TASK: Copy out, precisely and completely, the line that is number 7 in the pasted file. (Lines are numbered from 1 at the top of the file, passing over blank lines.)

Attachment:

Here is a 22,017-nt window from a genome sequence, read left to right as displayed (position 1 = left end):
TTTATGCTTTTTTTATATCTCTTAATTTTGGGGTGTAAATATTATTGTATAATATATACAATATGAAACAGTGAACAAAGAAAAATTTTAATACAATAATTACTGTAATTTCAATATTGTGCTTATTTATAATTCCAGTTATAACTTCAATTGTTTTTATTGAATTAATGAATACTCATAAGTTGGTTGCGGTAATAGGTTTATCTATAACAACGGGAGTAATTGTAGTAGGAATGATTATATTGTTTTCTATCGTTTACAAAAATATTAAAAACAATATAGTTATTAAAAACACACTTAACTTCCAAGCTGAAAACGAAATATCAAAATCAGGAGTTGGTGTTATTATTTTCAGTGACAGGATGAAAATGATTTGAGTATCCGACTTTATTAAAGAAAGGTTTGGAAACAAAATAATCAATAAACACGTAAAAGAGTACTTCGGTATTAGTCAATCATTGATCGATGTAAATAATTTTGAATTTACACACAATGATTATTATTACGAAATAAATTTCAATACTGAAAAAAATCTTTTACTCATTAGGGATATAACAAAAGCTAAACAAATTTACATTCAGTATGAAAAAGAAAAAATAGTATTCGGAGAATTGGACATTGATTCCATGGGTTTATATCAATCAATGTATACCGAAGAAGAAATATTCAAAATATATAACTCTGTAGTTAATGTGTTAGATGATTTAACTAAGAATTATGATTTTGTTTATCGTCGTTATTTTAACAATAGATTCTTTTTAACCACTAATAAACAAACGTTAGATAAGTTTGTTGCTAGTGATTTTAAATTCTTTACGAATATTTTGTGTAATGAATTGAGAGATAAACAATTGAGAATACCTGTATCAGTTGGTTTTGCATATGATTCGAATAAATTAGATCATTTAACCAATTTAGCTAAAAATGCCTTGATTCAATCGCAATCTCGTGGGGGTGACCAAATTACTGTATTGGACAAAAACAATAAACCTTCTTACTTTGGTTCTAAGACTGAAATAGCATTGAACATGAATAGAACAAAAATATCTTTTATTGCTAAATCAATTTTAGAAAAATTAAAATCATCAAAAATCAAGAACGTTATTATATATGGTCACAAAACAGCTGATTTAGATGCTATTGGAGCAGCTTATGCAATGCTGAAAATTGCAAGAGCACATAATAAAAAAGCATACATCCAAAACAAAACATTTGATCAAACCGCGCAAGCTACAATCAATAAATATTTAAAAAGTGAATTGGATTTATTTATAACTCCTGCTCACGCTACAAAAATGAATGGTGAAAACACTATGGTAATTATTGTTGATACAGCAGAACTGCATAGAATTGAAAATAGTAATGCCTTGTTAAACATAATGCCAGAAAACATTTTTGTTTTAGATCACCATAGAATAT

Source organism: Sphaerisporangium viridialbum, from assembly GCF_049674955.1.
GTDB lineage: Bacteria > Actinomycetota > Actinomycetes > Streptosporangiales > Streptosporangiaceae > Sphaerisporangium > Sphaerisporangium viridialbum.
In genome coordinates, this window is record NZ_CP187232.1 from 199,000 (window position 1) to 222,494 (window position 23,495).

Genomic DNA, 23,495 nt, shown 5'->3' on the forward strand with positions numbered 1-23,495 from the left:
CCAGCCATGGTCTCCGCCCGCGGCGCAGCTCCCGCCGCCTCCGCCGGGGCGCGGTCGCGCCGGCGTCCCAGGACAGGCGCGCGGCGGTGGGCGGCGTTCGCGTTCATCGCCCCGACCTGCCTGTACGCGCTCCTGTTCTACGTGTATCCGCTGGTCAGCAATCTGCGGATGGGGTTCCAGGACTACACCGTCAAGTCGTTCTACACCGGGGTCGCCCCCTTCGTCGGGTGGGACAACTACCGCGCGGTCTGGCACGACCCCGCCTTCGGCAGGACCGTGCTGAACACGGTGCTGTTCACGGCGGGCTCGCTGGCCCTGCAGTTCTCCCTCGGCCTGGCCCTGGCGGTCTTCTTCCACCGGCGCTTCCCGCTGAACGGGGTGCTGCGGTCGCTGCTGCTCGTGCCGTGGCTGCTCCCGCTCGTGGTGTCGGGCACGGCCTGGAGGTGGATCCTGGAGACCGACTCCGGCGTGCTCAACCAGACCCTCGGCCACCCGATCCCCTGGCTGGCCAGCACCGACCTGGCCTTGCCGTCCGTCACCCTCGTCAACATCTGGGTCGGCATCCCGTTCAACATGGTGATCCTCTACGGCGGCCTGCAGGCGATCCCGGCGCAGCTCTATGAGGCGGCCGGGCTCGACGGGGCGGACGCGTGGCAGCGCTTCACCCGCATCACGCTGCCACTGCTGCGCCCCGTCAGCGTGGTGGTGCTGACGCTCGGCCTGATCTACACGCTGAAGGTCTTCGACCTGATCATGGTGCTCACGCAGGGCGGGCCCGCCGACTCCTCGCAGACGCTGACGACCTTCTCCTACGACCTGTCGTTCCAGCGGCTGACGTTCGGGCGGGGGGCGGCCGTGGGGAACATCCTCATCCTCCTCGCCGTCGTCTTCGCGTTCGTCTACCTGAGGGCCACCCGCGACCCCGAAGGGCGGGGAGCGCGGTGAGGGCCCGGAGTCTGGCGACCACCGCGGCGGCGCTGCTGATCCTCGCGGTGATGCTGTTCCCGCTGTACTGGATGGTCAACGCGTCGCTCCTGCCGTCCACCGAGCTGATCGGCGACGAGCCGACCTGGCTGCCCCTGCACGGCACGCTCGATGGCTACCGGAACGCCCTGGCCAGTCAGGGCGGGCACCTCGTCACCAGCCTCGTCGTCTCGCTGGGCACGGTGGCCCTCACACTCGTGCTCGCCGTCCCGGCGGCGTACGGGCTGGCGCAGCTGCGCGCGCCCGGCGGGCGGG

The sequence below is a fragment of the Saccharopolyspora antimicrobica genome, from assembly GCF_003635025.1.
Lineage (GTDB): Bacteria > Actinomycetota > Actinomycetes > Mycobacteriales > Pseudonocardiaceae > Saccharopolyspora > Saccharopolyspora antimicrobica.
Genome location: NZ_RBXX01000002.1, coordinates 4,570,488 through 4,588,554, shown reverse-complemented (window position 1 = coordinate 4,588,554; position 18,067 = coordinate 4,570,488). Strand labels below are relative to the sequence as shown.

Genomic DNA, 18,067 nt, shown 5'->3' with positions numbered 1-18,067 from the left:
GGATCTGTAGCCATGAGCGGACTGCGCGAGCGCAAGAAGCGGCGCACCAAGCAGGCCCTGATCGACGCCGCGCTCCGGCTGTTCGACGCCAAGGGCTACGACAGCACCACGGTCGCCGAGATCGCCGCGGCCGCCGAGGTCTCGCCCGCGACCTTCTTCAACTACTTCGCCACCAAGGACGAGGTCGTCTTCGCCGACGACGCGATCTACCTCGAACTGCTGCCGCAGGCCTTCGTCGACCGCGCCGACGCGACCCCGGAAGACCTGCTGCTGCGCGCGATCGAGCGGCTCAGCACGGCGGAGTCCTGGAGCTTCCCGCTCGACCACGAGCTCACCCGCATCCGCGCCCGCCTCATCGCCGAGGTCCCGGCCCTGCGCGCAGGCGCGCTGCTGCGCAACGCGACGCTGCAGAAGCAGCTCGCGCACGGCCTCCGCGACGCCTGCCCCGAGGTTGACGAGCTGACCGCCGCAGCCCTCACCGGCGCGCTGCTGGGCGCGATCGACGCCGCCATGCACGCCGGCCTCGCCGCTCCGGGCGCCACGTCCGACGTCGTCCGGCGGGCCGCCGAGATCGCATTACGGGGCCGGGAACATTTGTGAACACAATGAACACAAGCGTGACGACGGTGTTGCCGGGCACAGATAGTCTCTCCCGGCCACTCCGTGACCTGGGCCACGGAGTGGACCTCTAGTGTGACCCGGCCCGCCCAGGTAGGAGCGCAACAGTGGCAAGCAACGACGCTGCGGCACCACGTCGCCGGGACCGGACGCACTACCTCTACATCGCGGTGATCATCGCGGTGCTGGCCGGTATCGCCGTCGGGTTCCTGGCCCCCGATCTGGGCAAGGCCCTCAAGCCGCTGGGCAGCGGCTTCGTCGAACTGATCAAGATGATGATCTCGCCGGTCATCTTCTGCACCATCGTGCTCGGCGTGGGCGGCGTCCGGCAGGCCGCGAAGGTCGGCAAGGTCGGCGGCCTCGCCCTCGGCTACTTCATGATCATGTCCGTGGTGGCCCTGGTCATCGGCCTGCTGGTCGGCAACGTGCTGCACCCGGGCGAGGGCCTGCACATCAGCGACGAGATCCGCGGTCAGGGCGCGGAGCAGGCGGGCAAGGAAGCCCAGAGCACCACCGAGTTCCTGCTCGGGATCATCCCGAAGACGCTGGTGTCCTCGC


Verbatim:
CCAGCCATGGTCTCCGCCCGCGGCGCAGCTCCCGCCGCCTCCGCCGGGGCGCGGTCGCGCCGGCGTCCCAGGACAGGCGCGCGGCGGTGGGCGGCGTTCGCGTTCATCGCCCCGACCTGCCTGTACGCGCTCCTGTTCTACGTGTATCCGCTGGTCAGCAATCTGCGGATGGGGTTCCAGGACTACACCGTCAAGTCGTTCTACACCGGGGTCGCCCCCTTCGTCGGGTGGGACAACTACCGCGCGGTCTGGCACGACCCCGCCTTCGGCAGGACCGTGCTGAACACGGTGCTGTTCACGGCGGGCTCGCTGGCCCTGCAGTTCTCCCTCGGCCTGGCCCTGGCGGTCTTCTTCCACCGGCGCTTCCCGCTGAACGGGGTGCTGCGGTCGCTGCTGCTCGTGCCGTGGCTGCTCCCGCTCGTGGTGTCGGGCACGGCCTGGAGGTGGATCCTGGAGACCGACTCCGGCGTGCTCAACCAGACCCTCGGCCACCCGATCCCCTGGCTGGCCAGCACCGACCTGGCCTTGCCGTCCGTCACCCTCGTCAACATCTGGGTCGGCATCCCGTTCAACATGGTGATCCTCTACGGCGGCCTGCAGGCGATCCCGGCGCAGCTCTATGAGGCGGCCGGGCTCGACGGGGCGGACGCGTGGCAGCGCTTCACCCGCATCACGCTGCCACTGCTGCGCCCCGTCAGCGTGGTGGTGCTGACGCTCGGCCTGATCTACACGCTGAAGGTCTTCGACCTGATCATGGTGCTCACGCAGGGCGGGCCCGCCGACTCCTCGCAGACGCTGACGACCTTCTCCTACGACCTGTCGTTCCAGCGGCTGACGTTCGGGCGGGGGGCGGCCGTGGGGAACATCCTCATCCTCCTCGCCGTCGTCTTCGCGTTCGTCTACCTGAGGGCCACCCGCGACCCCGAAGGGCGGGGAGCGCGGTGAGGGCCCGGAGTCTGGCGACCACCGCGGCGGCGCTGCTGATCCTCGCGGTGATGCTGTTCCCGCTGTACTGGATGGTCAACGCGTCGCTCCTGCCGTCCACCGAGCTGATCGGCGACGAGCCGACCTGGCTGCCCCTGCACGGCACGCTCGATGGCTACCGGAACGCCCTGGCCAGTCAGGGCGGGCACCTCGTCACCAGCCTCGTCGTCTCGCTGGGCACGGTGGCCCTCACACTCGTGCTCGCCGTCCCGGCGGCGTACGGGCTGGCGCAGCTGCGCGCGCCCGGCGGGCGGG